SECTION: Doors                    PAGE No. 2 of 4
AUTOMATIC POWERED REVOLVING DOORS
Incidents involving these doors appear to indicate that some of
the factors which contributed were lack of maintenance (causing
alterations to the operating characteristics of the door),              DOORS
inadequate safety devices fitted and poor sensitivity of those
safety devices that were fitted. These deficiencies become
increasingly important when the aged, infirm or very young use
the doors.

Suggested recommendations include:
(1) Maintenance to the manufacturer’s specification (including
     safety devices)
(2) The provision of additional presence-sensing devices to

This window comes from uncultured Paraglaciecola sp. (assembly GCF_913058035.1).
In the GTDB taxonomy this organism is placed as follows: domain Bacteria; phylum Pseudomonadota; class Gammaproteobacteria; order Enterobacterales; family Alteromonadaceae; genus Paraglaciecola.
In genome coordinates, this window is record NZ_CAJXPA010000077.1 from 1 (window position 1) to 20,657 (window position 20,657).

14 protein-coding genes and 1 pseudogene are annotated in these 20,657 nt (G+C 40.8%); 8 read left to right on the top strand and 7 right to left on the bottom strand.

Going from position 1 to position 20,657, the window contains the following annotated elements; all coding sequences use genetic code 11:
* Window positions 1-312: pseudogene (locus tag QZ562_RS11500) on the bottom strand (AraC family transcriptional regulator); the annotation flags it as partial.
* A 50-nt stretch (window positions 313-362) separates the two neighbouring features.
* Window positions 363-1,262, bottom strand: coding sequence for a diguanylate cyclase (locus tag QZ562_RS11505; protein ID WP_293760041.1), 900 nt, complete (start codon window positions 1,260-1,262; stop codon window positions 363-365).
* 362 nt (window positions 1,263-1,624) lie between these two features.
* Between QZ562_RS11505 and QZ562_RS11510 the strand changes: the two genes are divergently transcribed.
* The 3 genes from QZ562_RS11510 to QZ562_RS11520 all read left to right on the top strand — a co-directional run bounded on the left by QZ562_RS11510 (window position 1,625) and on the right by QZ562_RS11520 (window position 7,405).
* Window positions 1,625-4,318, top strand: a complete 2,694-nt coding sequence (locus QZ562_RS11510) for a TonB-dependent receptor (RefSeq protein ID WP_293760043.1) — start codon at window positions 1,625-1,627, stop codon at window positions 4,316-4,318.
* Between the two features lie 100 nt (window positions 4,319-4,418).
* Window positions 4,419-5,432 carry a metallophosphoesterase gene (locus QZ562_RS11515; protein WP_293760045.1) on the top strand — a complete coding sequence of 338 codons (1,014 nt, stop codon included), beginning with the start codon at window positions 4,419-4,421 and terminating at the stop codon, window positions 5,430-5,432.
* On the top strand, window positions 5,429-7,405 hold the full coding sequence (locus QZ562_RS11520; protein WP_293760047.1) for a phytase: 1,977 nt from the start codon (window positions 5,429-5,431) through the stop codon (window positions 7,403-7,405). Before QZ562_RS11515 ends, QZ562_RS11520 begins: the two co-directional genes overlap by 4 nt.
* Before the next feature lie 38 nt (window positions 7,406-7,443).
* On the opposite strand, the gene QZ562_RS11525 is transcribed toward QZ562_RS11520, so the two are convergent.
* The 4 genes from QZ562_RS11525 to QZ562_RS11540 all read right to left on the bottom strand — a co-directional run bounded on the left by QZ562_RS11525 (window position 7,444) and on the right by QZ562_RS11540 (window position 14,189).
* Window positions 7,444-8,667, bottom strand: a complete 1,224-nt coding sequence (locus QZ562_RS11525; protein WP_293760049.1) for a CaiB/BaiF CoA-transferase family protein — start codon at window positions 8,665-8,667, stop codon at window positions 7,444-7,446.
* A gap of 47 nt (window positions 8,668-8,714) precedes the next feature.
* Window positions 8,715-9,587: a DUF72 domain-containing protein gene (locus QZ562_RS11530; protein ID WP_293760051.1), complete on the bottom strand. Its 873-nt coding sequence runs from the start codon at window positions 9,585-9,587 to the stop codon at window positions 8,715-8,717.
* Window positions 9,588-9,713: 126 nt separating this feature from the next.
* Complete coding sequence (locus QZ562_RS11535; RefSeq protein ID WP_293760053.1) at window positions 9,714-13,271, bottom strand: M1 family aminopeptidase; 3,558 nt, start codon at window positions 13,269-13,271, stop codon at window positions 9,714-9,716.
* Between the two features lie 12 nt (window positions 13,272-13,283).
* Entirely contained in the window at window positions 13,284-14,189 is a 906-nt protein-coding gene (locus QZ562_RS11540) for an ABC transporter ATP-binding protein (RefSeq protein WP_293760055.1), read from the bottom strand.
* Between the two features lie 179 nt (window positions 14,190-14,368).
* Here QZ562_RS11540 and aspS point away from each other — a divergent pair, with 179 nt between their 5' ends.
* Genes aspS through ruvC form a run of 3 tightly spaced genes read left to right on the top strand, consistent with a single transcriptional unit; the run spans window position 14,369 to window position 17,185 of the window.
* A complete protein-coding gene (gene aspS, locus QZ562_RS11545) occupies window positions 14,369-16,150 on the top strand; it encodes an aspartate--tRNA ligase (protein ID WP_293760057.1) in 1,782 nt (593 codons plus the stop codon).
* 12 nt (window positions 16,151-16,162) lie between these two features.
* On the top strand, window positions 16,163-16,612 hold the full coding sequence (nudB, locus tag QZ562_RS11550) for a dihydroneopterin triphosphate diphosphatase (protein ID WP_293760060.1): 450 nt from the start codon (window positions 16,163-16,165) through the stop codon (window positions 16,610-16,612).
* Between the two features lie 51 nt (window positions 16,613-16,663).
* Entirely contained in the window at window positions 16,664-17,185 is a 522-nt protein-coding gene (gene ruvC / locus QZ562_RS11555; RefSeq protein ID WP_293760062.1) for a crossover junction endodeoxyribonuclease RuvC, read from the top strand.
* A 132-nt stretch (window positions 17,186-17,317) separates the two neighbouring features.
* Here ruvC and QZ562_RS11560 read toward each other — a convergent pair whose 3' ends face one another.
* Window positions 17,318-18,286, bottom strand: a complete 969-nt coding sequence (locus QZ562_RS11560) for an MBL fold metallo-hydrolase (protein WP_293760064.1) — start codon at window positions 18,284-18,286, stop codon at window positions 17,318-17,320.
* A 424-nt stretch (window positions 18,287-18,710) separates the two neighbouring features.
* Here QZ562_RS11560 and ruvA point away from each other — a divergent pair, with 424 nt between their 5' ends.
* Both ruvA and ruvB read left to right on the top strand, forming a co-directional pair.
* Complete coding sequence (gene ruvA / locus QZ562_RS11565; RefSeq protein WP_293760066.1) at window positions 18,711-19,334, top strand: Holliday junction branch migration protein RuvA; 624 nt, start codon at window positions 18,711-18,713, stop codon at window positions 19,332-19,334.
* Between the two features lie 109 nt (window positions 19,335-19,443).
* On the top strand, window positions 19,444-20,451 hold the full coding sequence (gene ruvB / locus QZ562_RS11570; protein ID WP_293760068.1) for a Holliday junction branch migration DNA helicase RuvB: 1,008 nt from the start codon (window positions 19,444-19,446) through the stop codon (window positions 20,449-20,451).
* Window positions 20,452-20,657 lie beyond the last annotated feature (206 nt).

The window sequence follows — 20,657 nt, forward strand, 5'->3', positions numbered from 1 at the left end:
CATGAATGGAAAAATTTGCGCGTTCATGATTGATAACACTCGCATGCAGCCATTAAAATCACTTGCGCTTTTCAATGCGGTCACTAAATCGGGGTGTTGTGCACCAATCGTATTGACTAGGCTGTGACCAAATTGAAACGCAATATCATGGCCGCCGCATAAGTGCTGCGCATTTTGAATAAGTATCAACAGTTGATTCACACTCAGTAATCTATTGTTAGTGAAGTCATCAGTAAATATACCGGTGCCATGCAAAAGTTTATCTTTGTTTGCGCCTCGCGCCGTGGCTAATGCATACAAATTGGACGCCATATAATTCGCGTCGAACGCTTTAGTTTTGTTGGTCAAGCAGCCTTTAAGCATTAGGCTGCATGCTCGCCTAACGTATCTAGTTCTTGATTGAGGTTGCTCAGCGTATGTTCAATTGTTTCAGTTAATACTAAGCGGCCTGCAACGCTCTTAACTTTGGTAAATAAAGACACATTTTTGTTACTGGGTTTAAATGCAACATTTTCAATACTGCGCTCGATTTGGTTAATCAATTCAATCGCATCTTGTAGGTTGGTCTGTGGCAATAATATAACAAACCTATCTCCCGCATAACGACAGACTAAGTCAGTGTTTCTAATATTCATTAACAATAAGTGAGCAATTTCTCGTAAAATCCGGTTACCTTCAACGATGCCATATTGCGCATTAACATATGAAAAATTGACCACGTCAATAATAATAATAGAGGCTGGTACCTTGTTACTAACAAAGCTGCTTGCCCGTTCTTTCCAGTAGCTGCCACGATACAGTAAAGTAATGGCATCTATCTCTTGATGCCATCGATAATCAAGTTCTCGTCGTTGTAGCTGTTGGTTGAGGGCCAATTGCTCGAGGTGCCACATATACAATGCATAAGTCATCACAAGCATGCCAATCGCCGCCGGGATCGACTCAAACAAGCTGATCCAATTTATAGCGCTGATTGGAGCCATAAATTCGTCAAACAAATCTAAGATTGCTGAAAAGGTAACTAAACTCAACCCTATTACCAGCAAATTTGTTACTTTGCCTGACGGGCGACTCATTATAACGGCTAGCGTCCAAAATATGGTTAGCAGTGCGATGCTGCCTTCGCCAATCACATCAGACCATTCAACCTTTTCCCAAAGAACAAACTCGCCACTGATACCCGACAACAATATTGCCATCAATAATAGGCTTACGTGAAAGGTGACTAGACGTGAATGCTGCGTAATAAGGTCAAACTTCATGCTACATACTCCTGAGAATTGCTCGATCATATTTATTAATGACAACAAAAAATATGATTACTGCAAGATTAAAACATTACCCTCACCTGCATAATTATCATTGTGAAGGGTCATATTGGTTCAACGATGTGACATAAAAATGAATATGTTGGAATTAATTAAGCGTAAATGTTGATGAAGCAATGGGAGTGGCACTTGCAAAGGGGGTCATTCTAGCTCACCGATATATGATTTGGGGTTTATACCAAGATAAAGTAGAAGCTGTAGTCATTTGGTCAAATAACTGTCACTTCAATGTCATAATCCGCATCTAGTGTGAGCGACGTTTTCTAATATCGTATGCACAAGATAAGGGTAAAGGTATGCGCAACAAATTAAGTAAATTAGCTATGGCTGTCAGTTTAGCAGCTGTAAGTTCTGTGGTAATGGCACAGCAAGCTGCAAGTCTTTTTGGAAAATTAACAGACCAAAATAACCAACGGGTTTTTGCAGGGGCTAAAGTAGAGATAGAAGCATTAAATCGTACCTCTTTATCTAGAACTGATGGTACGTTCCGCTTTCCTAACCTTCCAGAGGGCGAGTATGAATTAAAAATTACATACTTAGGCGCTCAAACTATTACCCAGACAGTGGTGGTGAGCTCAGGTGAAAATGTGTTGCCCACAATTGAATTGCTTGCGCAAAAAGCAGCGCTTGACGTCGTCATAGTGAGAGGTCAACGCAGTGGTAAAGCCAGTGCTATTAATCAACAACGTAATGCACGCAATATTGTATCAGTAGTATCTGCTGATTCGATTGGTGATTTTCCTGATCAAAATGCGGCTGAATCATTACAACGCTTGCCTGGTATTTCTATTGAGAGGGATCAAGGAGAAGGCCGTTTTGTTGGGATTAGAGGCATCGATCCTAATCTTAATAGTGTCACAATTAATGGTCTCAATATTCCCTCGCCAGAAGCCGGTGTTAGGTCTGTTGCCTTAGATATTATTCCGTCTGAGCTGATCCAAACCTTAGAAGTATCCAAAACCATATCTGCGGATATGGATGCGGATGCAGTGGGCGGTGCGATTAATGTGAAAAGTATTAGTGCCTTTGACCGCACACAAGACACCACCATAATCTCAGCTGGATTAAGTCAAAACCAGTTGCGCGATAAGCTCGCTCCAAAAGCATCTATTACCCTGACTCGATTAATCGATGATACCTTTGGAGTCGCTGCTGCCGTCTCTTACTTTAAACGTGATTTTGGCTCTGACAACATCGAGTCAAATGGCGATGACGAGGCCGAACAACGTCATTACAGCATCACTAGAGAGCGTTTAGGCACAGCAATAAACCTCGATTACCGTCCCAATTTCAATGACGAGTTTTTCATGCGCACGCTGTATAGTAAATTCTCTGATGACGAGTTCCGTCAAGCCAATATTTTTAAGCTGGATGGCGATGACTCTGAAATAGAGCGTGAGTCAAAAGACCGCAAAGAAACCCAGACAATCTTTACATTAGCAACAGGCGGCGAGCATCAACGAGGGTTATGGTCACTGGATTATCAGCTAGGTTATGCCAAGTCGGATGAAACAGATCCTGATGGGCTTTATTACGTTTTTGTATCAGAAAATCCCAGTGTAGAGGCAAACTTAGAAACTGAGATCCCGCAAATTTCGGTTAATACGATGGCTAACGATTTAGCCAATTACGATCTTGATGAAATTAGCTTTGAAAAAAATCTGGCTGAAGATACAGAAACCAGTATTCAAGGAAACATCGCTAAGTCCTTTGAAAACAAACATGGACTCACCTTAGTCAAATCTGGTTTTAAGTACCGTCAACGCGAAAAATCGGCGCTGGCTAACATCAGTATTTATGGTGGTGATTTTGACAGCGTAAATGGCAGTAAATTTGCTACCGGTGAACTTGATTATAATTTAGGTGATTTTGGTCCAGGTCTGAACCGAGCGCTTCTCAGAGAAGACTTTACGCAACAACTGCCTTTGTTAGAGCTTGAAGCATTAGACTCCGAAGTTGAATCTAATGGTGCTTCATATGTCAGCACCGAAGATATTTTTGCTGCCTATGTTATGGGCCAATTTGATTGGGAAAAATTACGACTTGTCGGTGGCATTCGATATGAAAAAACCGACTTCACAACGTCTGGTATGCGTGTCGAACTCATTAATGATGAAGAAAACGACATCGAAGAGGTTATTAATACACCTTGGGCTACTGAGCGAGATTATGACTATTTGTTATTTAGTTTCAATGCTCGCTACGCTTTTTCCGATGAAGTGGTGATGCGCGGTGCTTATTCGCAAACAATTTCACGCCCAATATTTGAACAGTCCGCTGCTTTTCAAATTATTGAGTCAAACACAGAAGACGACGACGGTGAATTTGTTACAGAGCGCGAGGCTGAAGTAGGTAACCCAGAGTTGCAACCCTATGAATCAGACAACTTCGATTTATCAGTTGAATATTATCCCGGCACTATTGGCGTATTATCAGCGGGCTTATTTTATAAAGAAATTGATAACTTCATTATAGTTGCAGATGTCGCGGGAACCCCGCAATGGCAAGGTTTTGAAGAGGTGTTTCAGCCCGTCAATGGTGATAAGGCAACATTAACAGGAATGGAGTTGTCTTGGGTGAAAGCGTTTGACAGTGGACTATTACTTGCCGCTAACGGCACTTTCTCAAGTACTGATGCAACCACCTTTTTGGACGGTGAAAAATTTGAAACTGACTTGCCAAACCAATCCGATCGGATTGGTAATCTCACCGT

each revolving section to detect static objects.
(3) The provision of sensitive edges to the leading edges of the
     fixed screens.
(4) The provision of external, and other, emergency stop
     buttons
(5) The provision of appropriate and necessary warning signs

Although there is no British Standard for automatic powered
revolving doors, a draft European standard (which will include
such doors) is being prepared. At the time of writing the draft is
at a very early stage. Interim advice may be sought from the
Automatic Door Suppliers Association (ADSA) or via your local
council, as your enforcing authority for health and safety.

INDUSTRIAL DOORS & SHUTTERS
There is no British Standard for industrial doors and shutters. A
draft European Standard, which will include them within its scope,
is at an early stage of preparation. Examples of the minimum
safety measures to meet legal requirements include:
(1) Comprehensive instructions and all necessary tools and
      equipment to be provided for safety during installation and